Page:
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Electrodes for the 21st century: Fast, efficient and scalable

Electrolyzer Technologies

W. THORNHILL, Jolt Solutions, Manchester, England

The electrolyzer industry urgently needs an electrode coating solution for the scale of deployment expected by 2050. The existing technology is slow, energy intensive and expensive. The author’s company has developed a patented processa that enables the production of anodes and cathodes for alkaline (AWE) and anion exchange membrane (AEM) electrolyzers in < 1 min. The first process linea is set to open in Barcelona, Spain in Q2 2024 with a 4-gigawatt (GW) scale production potential. The small footprint and off-the-shelf production equipment required means the technology can be deployed in production units quickly and with low investment. 

The coating processa was developed at the Institute of Chemical Research of Catalonia (ICIQ) in Tarragona, Spain, one of the few global research institutes focused on catalysis, electrolysis and Solar-to-X. The process has moved from “lab to fab (fabrication)” at speed, producing electrodes 3 m in diameter and deploying them commercially. 

The patented process uses the principles of solution combustion to deposit nanocrystal catalyst layers. The exothermal nature of combustion techniques means that very pure metal-based catalysts are produced in a controlled manner. When deployed on nickel-based substrates (e.g., AWE, AEM), the catalyst layer becomes bonded/fused to the substrate, increasing durability (FIG. 1).

FIG. 1. Electroless deposition vs. electro deposition and thermal decompisition.

The first industrial uses of the coating processa have focused on known catalyst and substrate combinations and existing substrates (e.g., nickel, titanium, stainless steel, iron, copper, chrome, ceramic carbon) of any type (e.g., plate, foam, mesh, wire) and existing catalyst combinations, both platinum group metal (PGM) and non-PGM catalysts. The coating process has optimized the performance of these products, yielding much higher efficiencies and durability. Later iterations will use newly developed catalyst combinations already in development.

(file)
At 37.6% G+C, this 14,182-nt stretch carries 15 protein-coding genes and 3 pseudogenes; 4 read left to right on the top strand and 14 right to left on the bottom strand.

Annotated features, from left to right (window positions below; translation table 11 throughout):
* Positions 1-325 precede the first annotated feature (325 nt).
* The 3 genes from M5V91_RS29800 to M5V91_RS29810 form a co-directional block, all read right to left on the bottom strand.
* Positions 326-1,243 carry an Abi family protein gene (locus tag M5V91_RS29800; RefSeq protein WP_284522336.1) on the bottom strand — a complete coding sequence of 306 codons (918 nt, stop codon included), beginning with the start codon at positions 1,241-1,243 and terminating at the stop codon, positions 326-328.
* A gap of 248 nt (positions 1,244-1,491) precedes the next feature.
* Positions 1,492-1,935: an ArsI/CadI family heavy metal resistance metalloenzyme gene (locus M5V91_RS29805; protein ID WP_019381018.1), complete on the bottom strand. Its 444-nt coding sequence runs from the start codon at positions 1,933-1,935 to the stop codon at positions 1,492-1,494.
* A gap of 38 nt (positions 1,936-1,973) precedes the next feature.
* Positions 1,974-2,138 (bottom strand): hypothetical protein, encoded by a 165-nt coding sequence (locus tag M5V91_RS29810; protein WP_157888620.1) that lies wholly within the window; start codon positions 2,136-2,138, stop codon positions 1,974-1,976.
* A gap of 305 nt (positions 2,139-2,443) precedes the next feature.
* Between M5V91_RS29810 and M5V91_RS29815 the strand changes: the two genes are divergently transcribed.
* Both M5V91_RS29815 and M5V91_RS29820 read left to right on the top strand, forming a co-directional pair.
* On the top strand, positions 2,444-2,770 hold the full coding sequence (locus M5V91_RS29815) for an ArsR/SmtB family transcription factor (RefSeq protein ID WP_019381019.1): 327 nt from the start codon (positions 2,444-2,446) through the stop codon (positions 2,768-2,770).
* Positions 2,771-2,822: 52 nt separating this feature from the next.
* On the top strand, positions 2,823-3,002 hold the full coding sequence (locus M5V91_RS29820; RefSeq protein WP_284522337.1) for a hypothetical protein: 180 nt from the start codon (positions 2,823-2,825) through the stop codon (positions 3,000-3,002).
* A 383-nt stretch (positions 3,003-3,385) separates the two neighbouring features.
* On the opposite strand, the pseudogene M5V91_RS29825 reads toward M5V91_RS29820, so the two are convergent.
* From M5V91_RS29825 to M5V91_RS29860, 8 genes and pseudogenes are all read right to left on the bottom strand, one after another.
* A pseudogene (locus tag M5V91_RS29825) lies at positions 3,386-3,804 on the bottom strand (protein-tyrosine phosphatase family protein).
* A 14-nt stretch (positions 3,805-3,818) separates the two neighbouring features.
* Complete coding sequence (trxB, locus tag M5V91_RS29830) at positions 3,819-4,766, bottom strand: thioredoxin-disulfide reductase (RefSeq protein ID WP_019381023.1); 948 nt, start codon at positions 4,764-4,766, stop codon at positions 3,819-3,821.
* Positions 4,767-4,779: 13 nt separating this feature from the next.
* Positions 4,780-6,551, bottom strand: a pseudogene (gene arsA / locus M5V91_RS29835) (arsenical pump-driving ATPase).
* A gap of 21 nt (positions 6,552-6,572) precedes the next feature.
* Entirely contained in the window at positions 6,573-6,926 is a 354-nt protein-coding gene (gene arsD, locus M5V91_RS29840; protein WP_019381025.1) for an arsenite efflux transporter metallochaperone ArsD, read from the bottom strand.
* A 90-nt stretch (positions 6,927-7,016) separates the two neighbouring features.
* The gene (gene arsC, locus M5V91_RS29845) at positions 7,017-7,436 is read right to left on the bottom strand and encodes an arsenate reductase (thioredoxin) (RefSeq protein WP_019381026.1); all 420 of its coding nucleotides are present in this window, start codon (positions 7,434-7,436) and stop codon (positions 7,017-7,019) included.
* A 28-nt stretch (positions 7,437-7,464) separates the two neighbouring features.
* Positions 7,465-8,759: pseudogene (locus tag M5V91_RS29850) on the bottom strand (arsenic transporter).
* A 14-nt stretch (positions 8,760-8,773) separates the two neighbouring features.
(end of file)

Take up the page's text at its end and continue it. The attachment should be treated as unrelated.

FIG. 2 shows a typical catalyst layer produced by thermal decomposition compared to the layered catalysta. The thermal decomposition catalyst layer is very rigid due to the sintering process and, therefore, cracks, leading to the delamination of the catalyst layer/flaking, which leads to a degradation in performance and eventual deactivation. The catalyst layer is also flat, resulting in low catalytic activity. To solve this issue, it is common to repeat the coating process several times, increasing costs and production time.

FIG. 2. A typical catalyst layer produced by thermal decomposition vs. the layered catayst.

The layered catalsysta uses the internal heat from the reaction to transform the catalyst into the substrate in one stage. Putting the coated electrode in front of a heat source or into an oven for 40 sec−60 sec at 180°C will trigger the process. The intense heat from this exothermic reaction (lasting 1 milliseconds–2 milliseconds) produces the high electrochemical surface area catalyst and fuses it directly into the top layer of the substrate without damaging it. This coating fusion with the substrate forms a very durable protective coating.

In 2023, the author’s company’s electrode pairing for AWE and AEM lowered the voltage requirements to < 1.75 V at 1.2 A cm2 at 60°C (FIG. 3).Layered catalysta packages for the two different approaches are being taken by alkaline electrolyzer manufacturers regarding current density. The layered catalysta electrodes can work at low densities of < 0.6 A/cm2 and for manufacturers developing higher density stacks working around 1.2 A/cm2 (FIG. 4).

FIG. 3. AEM electrolyzer electrode pairing.

The layered catalysta products will be supplied to signed AWE and AEM customers at volume from the first plant in Barcelona, Spain in 2024; the business model and low capital expenditure (CAPEX) requirements mean that if customers require larger volumes, a dedicated electrode coating plant can be deployed next to them for “just in time” deliveries. Depending on local licensing requirements, the line takes 8 mos–9 mos to install. The equipment can be sourced off-the-shelf in any country with an extremely low CAPEX.

FIG. 4. High-density pairing vs. low-density pairing.

Therefore, this technology can solve customers' three main commercial complaints across the H2 electrode vertical that is preventing the scale up to GW production: long supply lead times (currently more than 6 mos) and limited volumes; unfavorable commercial terms and high upfront payments; and high electrode cost.H2T

About the author

WAYNE THORNHILL is the Global Sales Director, Electrode Solutions for Jolt Solutions. The author can be reached at  


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